I did notice some of the links are dead, but other games could be easily found on the linked site with a few clicks.  And the library-related game elements link to Idaho libraries, but you can find the link to our online catalog here.

It is sometimes difficult to find safe online gaming options, especially educational ones.  This gameboard helps to take a lot of the hunting out of finding a good site, and it makes playing the games and doing the activities a game itself!

Overall, a really great way to share computer time with your little one!

Miss Tess


Other Best Books of 2018 Lists

best books of 2018



Now that you’ve read our top 10 books of 2018, check out what other people had to say about the best books of the year!


Best Books for Kids from New York Public Library

Best of the Best Books 2018 from Chicago Public Library

Best Books of the Year from Barnes & Noble

Best Children’s and YA Books of 2018 from Publishers Weekly

The Best Young Adult, Middle Grade, and Picture Books at Kirkus Reviews

Best Books of 2018: Winners of the Goodreads Choice Awards

Best Books of 2018 according to School Library Journal

2018 Best Children’s & Teen Books of the Year at Shelf Awareness

Horn Book Fanfare: Choices for the Best Books of 2018 from Horn Book

Miss Jessica

5 on Friday



Hi there! For 2019, we’re trying something new on our blog. On the first Friday of every month, I’m going to post 5 things that have caught my attention and share them with you. I’ve (very creatively) titled this series 5 on Friday. It might be my 5 favorite books for storytime, 5 books that are being adapted into movies this years, or like this week’s theme: 5 kidlit-related articles I’ve come across.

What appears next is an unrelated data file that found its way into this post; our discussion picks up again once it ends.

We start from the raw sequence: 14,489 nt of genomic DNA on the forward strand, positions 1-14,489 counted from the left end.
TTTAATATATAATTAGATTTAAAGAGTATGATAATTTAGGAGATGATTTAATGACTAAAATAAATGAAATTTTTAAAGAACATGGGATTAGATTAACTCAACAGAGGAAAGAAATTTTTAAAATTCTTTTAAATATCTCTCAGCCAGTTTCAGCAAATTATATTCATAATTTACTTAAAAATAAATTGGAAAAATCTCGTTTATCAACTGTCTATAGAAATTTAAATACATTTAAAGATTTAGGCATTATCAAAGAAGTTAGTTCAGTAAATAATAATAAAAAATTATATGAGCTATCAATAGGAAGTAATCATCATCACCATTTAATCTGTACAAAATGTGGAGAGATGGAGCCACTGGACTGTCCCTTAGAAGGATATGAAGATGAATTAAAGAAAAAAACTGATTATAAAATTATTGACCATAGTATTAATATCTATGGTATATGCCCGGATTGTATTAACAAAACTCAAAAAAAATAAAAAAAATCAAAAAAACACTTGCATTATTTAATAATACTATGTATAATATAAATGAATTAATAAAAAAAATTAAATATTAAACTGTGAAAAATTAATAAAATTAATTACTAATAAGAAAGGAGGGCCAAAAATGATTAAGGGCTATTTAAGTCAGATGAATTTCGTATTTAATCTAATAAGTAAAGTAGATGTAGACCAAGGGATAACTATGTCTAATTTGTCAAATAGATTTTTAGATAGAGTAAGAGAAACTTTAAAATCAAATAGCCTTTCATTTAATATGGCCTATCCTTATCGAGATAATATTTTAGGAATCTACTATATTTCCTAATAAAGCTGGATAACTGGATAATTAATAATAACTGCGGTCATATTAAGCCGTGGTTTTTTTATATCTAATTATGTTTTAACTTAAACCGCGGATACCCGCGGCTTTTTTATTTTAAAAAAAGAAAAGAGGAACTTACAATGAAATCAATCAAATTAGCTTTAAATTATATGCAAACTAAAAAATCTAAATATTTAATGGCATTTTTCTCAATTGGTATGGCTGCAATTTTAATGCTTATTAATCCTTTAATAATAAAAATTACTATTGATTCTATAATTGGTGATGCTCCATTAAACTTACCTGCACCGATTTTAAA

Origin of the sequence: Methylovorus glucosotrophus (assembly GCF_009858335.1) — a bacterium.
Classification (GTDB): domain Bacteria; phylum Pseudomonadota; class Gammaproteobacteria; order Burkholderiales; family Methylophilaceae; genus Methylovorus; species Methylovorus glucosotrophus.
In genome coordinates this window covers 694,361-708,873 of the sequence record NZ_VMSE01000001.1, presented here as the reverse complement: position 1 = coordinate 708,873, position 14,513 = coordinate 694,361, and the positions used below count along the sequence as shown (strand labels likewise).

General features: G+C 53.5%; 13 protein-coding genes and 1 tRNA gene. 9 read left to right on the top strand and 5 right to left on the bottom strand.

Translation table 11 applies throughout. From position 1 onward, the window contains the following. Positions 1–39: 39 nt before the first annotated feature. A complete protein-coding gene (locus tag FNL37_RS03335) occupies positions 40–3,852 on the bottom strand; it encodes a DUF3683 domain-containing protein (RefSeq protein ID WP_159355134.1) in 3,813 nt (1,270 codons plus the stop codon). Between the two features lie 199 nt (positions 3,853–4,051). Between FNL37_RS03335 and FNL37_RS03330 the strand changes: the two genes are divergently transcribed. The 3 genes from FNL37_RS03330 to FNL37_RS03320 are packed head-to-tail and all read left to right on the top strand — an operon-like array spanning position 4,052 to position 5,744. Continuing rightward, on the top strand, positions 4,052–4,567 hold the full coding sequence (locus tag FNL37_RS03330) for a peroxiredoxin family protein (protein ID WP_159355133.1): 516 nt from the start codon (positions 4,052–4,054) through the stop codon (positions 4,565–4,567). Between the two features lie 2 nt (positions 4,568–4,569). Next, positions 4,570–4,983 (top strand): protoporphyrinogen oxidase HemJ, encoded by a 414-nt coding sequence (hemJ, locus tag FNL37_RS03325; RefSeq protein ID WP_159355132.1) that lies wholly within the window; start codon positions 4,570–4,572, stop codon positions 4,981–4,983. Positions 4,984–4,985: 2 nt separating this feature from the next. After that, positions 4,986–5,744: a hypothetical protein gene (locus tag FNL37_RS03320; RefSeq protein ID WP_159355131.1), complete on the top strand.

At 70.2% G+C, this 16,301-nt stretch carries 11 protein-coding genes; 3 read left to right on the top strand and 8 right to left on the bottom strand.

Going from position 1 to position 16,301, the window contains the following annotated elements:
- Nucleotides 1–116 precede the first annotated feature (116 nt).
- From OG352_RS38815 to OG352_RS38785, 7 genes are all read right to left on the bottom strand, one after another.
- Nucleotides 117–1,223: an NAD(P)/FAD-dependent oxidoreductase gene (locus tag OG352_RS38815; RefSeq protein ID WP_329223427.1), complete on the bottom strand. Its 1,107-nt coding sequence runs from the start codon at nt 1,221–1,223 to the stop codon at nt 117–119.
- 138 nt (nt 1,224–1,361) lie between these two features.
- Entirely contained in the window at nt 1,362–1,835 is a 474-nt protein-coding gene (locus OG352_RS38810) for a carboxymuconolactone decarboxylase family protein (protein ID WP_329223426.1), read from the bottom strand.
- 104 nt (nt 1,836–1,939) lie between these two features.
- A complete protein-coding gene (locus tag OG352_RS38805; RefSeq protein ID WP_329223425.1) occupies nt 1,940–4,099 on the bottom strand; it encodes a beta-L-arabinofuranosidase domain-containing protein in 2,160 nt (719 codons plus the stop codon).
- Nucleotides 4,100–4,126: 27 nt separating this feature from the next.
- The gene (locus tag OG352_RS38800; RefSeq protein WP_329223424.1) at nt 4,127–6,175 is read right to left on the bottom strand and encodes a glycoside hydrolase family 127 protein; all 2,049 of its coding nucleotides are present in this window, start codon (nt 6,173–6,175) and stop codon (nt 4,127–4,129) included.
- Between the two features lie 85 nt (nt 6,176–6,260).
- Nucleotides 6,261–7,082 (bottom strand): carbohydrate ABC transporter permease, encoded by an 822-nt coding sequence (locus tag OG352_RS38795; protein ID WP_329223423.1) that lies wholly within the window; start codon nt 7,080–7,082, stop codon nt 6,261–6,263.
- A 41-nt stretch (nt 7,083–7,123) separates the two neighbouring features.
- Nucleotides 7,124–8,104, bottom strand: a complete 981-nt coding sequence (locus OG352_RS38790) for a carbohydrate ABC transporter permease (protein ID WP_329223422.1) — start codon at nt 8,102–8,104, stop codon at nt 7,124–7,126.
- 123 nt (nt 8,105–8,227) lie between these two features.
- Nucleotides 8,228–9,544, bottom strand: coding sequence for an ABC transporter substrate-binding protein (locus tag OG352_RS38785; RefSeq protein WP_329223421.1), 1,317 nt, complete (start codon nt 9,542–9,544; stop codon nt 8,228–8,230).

1. Read Brightly has some excellent suggestions for encouraging kids of all ages to read more: read it here!
    2. School Library Journal discusses the difficulty in cataloging #ownvoices books here. There’s plenty of food for thought here – I had never even considered adding the tag to the catalog where patrons could find it, but Elizabeth Bird makes a good case for it and explains why it is both useful and tricky.
    3. 7-year-old Nicholas Buamah recently had his book Kayla & Kyle The Walking Dictionaries: Election Day added to the Library of Congress! Described as “an animated book that helps elementary-aged school children build their vocabularies,” it’s also available for sale at Barnes & Noble and on Amazon. What an accomplishment! You can read more about Nicholas and his book here.
    4. If you like spooky books, odds are you’ve already read Scary Stories to Tell in the Dark and both of the sequels. I loved the stories as a kid, but it was the art that really gave me the creeps. I wasn’t the only one, since not only is Guillermo del Toro making it into a movie this year, but a new tribute anthology is being published by HarperCollins early this year!! Edited by Jonathan Maberry and featuring numerous awesome horror writers, I’m so excited to see what they come up with.